On a bright and crisp Saturday evening, a line of
local vessels made a slow procession along the Hatteras waterfront
before heading out into the open water for a somber but uplifting
moment of gratitude, prayer, and remembrance. The on-the-water
gathering was due to the annual Blessing of the Fleet, an event that
has deep roots for local watermen, and which is traditionally a
favorite part of the annual Day at the Docks festival.
Though Day at the Docks was cancelled in
September due to the arrival of Hurricane Florence, event organizers
still wanted to hold the annual Blessing of the Fleet, which carries a
wave of significance for commercial and recreational fishermen alike.
“The event is integral to the heart of the
village,” said organizer Lynne Foster. “We can do without a festival,
but we cannot do without the Blessing of the Fleet.”
The first parade of boats and ensuing Blessing of
the Fleet was held on a similar Saturday evening on September 18, 2004.
Orchestrated a year after Hurricane Isabel devastated Hatteras village,
cutting a new inlet that separated the village from the rest of the
island, the original event was held as a celebration of the spirit of
the villagers, and their efforts to recover after the historic storm.
This first Blessing of the Fleet was so well
received that the following year the celebration was expanded to
include the Day at the Docks festival – an event that has become a
highlight of Hatteras village in the years that followed.
This year’s Blessing of the Fleet was distinctive
in more ways than one. Not only was the Blessing its own separate
event, without the tie-in to Day at the Docks, but the prayer and
procession also honored the watermen in southern North Carolina who
were hit hard by Hurricane Florence.
“We’re making a special point to talk about the
watermen who took a big hit during the storm,” said organizer and
Captain of the Albatross Fleet, Ernie Foster. “We managed to avoid the
worst of Florence, but other watermen to the south of us weren’t as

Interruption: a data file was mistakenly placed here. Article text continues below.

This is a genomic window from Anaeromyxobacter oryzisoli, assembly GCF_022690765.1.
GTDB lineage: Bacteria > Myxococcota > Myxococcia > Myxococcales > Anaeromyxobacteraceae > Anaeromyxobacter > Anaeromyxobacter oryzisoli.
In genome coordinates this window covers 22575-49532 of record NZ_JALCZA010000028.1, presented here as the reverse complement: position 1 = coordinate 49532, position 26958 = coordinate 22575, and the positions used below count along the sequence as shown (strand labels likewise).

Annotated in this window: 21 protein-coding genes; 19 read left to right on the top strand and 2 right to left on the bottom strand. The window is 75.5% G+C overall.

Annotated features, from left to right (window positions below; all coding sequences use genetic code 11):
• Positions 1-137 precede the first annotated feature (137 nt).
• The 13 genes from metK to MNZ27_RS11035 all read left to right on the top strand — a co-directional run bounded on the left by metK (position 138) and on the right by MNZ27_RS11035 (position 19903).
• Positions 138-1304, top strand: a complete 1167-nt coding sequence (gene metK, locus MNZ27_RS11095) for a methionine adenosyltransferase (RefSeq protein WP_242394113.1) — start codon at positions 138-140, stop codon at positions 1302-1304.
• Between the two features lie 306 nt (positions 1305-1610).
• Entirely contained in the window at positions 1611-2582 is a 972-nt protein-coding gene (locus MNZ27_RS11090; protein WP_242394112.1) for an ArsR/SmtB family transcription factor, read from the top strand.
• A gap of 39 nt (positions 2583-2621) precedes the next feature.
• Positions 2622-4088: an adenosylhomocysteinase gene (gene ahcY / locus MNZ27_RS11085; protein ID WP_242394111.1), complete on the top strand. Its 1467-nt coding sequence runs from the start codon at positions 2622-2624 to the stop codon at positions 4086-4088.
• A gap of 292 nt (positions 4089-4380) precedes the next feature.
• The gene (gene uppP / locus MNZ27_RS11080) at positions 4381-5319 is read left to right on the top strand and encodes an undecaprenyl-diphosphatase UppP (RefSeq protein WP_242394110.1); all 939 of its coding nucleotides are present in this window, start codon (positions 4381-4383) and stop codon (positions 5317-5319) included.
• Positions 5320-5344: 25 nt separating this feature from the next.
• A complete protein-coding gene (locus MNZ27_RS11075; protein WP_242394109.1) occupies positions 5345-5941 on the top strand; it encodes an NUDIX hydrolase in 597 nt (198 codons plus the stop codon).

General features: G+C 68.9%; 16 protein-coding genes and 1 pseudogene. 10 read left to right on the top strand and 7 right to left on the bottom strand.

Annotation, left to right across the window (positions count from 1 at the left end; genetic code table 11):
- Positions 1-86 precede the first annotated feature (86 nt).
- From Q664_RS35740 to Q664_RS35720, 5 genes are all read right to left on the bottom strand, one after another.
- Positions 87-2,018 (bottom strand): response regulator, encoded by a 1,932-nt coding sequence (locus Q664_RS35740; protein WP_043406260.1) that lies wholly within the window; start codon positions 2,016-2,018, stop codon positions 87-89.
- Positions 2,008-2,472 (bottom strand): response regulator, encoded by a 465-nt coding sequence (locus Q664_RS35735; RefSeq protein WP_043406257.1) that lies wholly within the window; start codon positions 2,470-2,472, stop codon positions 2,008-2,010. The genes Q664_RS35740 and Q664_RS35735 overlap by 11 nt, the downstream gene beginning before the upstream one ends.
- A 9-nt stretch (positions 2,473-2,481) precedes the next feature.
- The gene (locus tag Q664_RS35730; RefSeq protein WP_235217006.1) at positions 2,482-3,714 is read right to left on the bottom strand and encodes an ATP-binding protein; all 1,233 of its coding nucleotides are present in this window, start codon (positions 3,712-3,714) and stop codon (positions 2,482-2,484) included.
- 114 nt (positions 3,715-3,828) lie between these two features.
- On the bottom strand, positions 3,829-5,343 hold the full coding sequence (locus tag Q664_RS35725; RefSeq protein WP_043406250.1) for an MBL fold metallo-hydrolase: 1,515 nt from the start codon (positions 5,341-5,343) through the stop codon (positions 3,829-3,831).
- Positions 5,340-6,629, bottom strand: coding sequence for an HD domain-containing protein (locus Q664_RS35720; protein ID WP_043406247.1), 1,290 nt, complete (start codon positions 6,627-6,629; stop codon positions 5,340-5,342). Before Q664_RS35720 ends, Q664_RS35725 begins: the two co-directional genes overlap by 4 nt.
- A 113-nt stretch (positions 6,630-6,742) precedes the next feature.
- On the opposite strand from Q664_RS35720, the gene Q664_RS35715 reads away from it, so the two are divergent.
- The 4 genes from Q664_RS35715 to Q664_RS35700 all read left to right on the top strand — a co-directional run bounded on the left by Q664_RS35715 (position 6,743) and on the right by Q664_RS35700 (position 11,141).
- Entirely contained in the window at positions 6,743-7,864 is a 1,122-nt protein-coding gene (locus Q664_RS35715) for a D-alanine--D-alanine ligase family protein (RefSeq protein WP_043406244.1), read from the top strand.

“We’ve had a lot of practice here recovering from
storms,” said Lynne. “We were so blessed [during Florence], but our
hearts hurt for the people south of us. We are very familiar with how
hard it is to recover.”
The parade of boats was led by Ernie Foster into
the harbor just as the sun began to set, where the vessels paused in
boat slips bordering the Breakwater and Village Marinas for the
community blessing and prayer.
Pastor Toni Wood of the United Methodist churches
in Buxton, Frisco and Hatteras, led the prayer to honor local fishermen
who had passed away, and to pay tribute to watermen affected by
Florence. 2018’s event was Pastor Wood’s third year leading the
blessing, and she said it’s an event she looks forward to every year.
“The first year, it just blew me away – it is
such a wonderful thing to do, and it’s meaningful for everyone
involved,” said Wood. “I love that there is a priority on prayer, and
that the [villagers] understand the value of the blessing.”
After the hymn and prayer on the docks, the
vessels made a slow cruise out to the open water, where family members
of watermen who had recently passed away laid a wreath into the calm
waters from the deck of the Albatross. The weather cooperated
beautifully throughout the procession, with clear skies and a light
breeze that made the trek an easy endeavor.
Though the event was quickly planned in the wake
of Florence and the Day at the Docks cancellation, organizers were
thrilled with the turnout, which included approximately 45 vessels of
all varieties, as well as a crowd of spectators along the local
“This is one of the larger [Blessing of the Fleet
events] we’ve had, for sure, and it really came together in the last
few days” said Lynne. “Everyone comes out for the Blessing, because that’s who we are – at our heart, we are a fishing community.
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